My personal finance mantra is “Plan, plan, plan!” No matter where you are in your financial life: just starting out, paying off debt, saving for a home, or investing for the future the only realistic way to get there is to create a plan which fits your circumstances and can be maintained over a certain period of time. The most common mistakes in personal finance are failing to plan and being unrealistic about your plans. Below are a few excellent financial tools for achieving a variety of goals.
Avoid the Same Mistakes in your Finances Next Year
Did you go on vacation and use your credit cards? Or max them out Christmas shopping? You aren’t alone, but you can learn from your mistake. This year plan for those larger expenses. For instance, if you expect to take a vacation in July, start saving now. Project how much you’ll need for lodging, food, fuel, entertainment, etc. and total it up and divide by the number of months before you need the money. Maybe it’s an intimidating figure, but divided by 6 months it’s probably not so bad. If it still seems unrealistic and you’re honest with yourself, if you can’t save for your vacation with 6 months’ notice you’re probably taking a vacation above your means and you should consider dialing it back to something more affordable. You can use the same methodology for Christmas or any other anticipated expense above and beyond the norm of everyday life.
Grow Your Financial Assets
Most people start every year with roughly the same amount of money with which they started the previous year. For the first 30 years of my life, I was one of those people. One day I woke and asked myself “how can someone so good with numbers, be so stupid with money?” The answer, I didn’t think about it enough, I paid my bills and had some fun and then I got paid again and did it all over again. In short, no planning whatsoever. Today I budget for bills and allocate adequate spending money then immediately transfer the rest to an online high yield savings account. The reason I use an online account is access, it takes 2-3 business days to make a transfer so I have plenty of time to consider the cost-benefit ratio of whatever decision I’m making before it actually occurs. Quite often, I make the decision to forego the purchase by the time the transfer arrives and save the money. Next week as we begin 2013 I will have accumulated over 7% of my net income in savings throughout the year plus another 3% to my 401K and 3.5% to a conservative balanced mutual fund. I’m not wealthy, I don’t make a million bucks a year, I work for a living just like all of you, but I plan for my expenses in advance and typically am able to incur those expenses without getting into credit card debt.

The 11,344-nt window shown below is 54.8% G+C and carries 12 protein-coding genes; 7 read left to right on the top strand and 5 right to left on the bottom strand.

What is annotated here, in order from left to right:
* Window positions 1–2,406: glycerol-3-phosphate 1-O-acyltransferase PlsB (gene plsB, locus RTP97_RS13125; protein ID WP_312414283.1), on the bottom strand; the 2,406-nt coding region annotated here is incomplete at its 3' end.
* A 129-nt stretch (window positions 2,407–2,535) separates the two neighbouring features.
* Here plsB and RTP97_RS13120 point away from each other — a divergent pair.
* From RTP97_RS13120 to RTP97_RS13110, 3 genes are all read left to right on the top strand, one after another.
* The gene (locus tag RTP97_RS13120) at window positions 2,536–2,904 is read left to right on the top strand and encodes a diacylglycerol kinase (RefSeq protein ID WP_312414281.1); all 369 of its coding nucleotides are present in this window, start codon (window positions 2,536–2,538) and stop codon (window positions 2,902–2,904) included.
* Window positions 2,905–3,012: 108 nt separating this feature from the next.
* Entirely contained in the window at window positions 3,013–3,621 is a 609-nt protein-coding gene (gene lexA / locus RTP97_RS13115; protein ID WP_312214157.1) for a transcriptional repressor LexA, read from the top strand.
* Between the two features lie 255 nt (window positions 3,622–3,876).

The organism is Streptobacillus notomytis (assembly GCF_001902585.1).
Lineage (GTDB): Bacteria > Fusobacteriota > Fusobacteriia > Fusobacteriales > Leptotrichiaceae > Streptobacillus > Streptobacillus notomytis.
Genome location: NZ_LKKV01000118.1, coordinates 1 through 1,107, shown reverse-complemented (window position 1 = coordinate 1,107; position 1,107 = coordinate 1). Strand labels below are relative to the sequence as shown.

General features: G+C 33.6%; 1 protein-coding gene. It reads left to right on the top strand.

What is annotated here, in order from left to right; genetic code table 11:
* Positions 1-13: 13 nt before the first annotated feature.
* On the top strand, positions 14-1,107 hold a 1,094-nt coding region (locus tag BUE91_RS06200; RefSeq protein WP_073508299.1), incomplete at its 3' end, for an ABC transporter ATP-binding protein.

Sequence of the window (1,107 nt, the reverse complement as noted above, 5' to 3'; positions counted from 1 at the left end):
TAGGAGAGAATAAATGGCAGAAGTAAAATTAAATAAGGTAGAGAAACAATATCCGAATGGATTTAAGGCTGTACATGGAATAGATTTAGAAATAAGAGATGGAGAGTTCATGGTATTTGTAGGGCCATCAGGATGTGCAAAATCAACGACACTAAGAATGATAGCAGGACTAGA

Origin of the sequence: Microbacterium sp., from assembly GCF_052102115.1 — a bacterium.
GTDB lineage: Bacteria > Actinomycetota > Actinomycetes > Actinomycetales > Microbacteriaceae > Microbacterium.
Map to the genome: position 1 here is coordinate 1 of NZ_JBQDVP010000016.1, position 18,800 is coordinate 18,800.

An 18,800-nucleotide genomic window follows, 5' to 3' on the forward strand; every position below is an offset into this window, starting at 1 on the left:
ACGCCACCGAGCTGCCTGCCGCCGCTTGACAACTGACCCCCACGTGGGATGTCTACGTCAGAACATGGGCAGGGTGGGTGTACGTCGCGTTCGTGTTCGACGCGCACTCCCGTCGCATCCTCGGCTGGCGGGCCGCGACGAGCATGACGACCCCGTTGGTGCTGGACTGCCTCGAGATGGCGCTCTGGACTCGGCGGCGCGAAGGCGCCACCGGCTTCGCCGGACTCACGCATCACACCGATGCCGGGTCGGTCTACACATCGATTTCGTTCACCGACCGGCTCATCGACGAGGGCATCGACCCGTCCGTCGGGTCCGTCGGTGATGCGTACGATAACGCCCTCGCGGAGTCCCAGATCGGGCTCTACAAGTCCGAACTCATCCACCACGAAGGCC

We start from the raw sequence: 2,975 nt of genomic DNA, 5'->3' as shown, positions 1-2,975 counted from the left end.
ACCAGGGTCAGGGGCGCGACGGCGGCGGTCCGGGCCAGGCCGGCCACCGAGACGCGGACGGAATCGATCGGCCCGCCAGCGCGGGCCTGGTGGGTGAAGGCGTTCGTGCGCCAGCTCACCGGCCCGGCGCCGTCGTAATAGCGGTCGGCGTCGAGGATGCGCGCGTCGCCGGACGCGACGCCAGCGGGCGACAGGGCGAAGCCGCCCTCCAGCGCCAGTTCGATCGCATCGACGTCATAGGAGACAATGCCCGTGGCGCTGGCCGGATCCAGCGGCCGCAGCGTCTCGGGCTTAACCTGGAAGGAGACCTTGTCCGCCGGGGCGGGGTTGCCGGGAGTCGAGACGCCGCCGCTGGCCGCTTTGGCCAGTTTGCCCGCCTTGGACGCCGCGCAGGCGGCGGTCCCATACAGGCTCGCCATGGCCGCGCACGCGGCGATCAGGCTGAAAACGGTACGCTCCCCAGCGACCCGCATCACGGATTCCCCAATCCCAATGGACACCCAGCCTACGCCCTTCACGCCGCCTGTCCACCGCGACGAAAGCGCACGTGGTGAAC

Revisit your Current Finances and Expenses
Several years ago I was having trouble making my income exceed my expenses so I went through all our utility bills, bank statements, etc. looking for services we either weren’t using or wouldn’t miss so much if they were eliminated. What I found was $75 a month in extra income by bundling several services that I was already using and paying for separately, getting rid of movie channels we were not watching, and cutting superfluous services that we would not miss. Consider however that I was already pretty frugal and didn’t sign up for a lot of add-ons unless I felt they had significant value. What I discovered is my desires had changed since I began the services, having 40 movie channels didn’t matter as I had begun devoting my free time to other things and watching less television. I had a $10/month GPS fee for my cell phone that I never used so I eliminated these type of fees and acquired nearly a $1,000 per year in additional savings. For a more detailed look at this process, read my article Trimming the Fat off Your Budget.
Create a Budget for your Finances
This is the ultimate plan, plan, plan methodology. Most months, my expenses are fairly consistent however a few months a year (Christmas presents in December anyone?) I have extra expenses. To ensure I do not find myself in a difficult situation when it’s too late to react I create a monthly budget. Each month around the 15th I sit down and map out my income and expenses for the following month to ensure the right number (income) is the bigger number. If it’s not I’ve got a shortfall and I need to look at whether I have sufficient savings to cover the shortfall or if perhaps I’ve bitten off more than I can chew and I need to carve some expenses. Maybe I can’t afford to be so generous this year or maybe I need to eat-in more often to make sure I don’t run out of money before I run out of month. Want to read more on budgeting, or maybe “want to” is the wrong phrase but you need more information on budgeting, read Manage Your Money, Don’t Let it Manage You.
I know it seems like a lot of work, but it’s really not. I follow all of these guidelines and I spend less than an hour a week on my personal finances. The processes are simple: look ahead instead of backwards and know where your money is going before it goes. If you’re really in the dark, consider Dave Ramsey’s The Total Money Makeover or Eric Tyson’s Personal Finance For Dummies. In short, plan, plan, plan!